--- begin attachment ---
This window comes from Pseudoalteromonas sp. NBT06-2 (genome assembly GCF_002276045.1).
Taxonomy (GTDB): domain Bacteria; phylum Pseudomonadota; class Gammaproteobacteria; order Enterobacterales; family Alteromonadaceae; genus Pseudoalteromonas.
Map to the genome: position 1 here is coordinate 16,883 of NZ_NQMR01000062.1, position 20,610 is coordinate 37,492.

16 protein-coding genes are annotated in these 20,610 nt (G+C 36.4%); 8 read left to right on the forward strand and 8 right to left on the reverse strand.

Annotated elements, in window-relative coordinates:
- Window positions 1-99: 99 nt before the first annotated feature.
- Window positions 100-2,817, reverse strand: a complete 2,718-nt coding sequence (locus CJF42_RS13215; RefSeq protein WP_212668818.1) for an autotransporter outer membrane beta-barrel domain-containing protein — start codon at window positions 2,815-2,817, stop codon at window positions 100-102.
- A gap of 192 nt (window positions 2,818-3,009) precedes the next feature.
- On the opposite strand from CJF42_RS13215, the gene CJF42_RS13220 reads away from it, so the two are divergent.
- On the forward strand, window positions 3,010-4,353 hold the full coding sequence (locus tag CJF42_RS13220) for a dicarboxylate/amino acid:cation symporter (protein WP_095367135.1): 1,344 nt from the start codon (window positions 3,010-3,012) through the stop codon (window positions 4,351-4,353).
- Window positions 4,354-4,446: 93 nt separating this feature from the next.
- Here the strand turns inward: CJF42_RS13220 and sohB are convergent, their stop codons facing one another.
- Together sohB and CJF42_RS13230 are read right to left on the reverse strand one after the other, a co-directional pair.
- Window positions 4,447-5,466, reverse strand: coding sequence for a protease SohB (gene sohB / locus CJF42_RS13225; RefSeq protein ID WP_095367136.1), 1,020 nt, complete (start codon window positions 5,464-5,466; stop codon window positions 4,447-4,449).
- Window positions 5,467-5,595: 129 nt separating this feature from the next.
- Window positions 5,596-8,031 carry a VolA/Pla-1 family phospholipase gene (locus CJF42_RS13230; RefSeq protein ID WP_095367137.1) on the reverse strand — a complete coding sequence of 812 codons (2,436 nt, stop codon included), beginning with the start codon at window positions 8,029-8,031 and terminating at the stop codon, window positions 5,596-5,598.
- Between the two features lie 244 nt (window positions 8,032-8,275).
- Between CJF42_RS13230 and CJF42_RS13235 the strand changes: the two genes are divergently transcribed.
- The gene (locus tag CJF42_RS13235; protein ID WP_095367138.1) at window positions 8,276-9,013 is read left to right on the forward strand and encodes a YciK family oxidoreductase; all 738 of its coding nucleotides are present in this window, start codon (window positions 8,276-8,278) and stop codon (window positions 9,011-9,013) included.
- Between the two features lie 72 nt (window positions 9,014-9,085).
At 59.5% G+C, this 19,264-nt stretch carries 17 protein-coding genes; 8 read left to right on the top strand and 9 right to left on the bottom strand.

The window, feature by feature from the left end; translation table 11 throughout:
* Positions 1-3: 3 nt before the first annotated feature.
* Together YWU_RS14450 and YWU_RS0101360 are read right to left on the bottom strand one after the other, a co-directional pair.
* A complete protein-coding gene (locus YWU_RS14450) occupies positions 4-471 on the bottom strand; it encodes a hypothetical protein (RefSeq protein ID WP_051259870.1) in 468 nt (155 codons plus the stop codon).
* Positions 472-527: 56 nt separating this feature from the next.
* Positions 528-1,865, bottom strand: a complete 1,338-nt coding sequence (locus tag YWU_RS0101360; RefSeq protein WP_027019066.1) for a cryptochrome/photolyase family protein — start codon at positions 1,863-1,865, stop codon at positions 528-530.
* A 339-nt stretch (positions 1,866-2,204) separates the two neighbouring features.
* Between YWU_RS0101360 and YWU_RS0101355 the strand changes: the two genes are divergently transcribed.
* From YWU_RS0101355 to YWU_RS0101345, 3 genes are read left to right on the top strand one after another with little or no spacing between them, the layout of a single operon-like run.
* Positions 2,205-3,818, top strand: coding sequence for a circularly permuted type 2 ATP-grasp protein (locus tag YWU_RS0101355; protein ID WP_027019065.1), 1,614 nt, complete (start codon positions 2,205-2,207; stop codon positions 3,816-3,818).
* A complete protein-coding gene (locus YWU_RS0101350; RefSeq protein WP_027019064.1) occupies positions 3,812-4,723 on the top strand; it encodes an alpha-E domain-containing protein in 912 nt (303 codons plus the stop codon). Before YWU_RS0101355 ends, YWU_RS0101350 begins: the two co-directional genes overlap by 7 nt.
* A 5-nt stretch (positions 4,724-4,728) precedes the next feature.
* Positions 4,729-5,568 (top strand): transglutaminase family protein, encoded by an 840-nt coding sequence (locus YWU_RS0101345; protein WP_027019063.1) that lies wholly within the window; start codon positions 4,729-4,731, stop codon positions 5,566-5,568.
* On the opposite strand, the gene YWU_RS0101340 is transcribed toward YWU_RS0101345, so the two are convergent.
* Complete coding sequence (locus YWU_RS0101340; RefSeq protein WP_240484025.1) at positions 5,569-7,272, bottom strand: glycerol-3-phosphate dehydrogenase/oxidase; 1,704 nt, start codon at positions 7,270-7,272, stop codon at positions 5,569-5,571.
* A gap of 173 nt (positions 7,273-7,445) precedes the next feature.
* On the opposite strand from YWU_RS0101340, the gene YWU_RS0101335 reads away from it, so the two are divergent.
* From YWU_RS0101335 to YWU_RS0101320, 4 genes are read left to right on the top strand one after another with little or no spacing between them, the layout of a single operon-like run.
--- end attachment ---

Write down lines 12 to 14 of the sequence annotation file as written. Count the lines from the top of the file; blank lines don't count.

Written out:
- Here the strand turns inward: CJF42_RS13220 and sohB are convergent, their stop codons facing one another.
- Together sohB and CJF42_RS13230 are read right to left on the reverse strand one after the other, a co-directional pair.
- Window positions 4,447-5,466, reverse strand: coding sequence for a protease SohB (gene sohB / locus CJF42_RS13225; RefSeq protein ID WP_095367136.1), 1,020 nt, complete (start codon window positions 5,464-5,466; stop codon window positions 4,447-4,449).